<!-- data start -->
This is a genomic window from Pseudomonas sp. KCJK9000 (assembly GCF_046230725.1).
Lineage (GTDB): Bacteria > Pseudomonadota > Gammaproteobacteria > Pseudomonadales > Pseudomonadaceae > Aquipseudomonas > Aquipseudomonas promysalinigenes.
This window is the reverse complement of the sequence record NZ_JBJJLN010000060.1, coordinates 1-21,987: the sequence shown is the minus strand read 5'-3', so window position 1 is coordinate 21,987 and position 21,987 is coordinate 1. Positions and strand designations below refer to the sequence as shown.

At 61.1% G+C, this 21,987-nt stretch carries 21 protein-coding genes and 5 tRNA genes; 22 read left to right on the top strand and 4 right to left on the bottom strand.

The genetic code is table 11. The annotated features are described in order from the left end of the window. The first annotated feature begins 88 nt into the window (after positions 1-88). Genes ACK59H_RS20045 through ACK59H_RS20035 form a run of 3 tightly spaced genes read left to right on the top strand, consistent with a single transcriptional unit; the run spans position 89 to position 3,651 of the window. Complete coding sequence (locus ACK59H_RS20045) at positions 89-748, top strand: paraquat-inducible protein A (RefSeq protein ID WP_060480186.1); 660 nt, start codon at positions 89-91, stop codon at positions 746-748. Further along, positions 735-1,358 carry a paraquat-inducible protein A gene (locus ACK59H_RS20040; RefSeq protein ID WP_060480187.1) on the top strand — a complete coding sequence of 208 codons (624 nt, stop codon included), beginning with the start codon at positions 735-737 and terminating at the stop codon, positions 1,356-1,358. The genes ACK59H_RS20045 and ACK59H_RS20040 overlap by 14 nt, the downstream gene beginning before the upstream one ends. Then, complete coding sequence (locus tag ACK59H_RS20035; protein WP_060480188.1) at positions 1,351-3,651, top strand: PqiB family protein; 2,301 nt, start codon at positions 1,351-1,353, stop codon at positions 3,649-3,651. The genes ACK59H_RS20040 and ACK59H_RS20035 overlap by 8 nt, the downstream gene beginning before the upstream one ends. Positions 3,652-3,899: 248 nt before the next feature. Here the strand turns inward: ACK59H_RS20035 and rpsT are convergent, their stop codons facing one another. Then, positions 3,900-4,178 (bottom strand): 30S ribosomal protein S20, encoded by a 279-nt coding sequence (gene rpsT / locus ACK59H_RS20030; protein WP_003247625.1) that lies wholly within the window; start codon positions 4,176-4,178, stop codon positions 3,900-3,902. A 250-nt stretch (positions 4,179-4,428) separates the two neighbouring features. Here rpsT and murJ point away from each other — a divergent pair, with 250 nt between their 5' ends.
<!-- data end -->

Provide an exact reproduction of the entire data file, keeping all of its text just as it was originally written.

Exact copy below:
This is a genomic window from Pseudomonas sp. KCJK9000 (assembly GCF_046230725.1).
Lineage (GTDB): Bacteria > Pseudomonadota > Gammaproteobacteria > Pseudomonadales > Pseudomonadaceae > Aquipseudomonas > Aquipseudomonas promysalinigenes.
This window is the reverse complement of the sequence record NZ_JBJJLN010000060.1, coordinates 1-21,987: the sequence shown is the minus strand read 5'-3', so window position 1 is coordinate 21,987 and position 21,987 is coordinate 1. Positions and strand designations below refer to the sequence as shown.

At 61.1% G+C, this 21,987-nt stretch carries 21 protein-coding genes and 5 tRNA genes; 22 read left to right on the top strand and 4 right to left on the bottom strand.

The genetic code is table 11. The annotated features are described in order from the left end of the window. The first annotated feature begins 88 nt into the window (after positions 1-88). Genes ACK59H_RS20045 through ACK59H_RS20035 form a run of 3 tightly spaced genes read left to right on the top strand, consistent with a single transcriptional unit; the run spans position 89 to position 3,651 of the window. Complete coding sequence (locus ACK59H_RS20045) at positions 89-748, top strand: paraquat-inducible protein A (RefSeq protein ID WP_060480186.1); 660 nt, start codon at positions 89-91, stop codon at positions 746-748. Further along, positions 735-1,358 carry a paraquat-inducible protein A gene (locus ACK59H_RS20040; RefSeq protein ID WP_060480187.1) on the top strand — a complete coding sequence of 208 codons (624 nt, stop codon included), beginning with the start codon at positions 735-737 and terminating at the stop codon, positions 1,356-1,358. The genes ACK59H_RS20045 and ACK59H_RS20040 overlap by 14 nt, the downstream gene beginning before the upstream one ends. Then, complete coding sequence (locus tag ACK59H_RS20035; protein WP_060480188.1) at positions 1,351-3,651, top strand: PqiB family protein; 2,301 nt, start codon at positions 1,351-1,353, stop codon at positions 3,649-3,651. The genes ACK59H_RS20040 and ACK59H_RS20035 overlap by 8 nt, the downstream gene beginning before the upstream one ends. Positions 3,652-3,899: 248 nt before the next feature. Here the strand turns inward: ACK59H_RS20035 and rpsT are convergent, their stop codons facing one another. Then, positions 3,900-4,178 (bottom strand): 30S ribosomal protein S20, encoded by a 279-nt coding sequence (gene rpsT / locus ACK59H_RS20030; protein WP_003247625.1) that lies wholly within the window; start codon positions 4,176-4,178, stop codon positions 3,900-3,902. A 250-nt stretch (positions 4,179-4,428) separates the two neighbouring features. Here rpsT and murJ point away from each other — a divergent pair, with 250 nt between their 5' ends.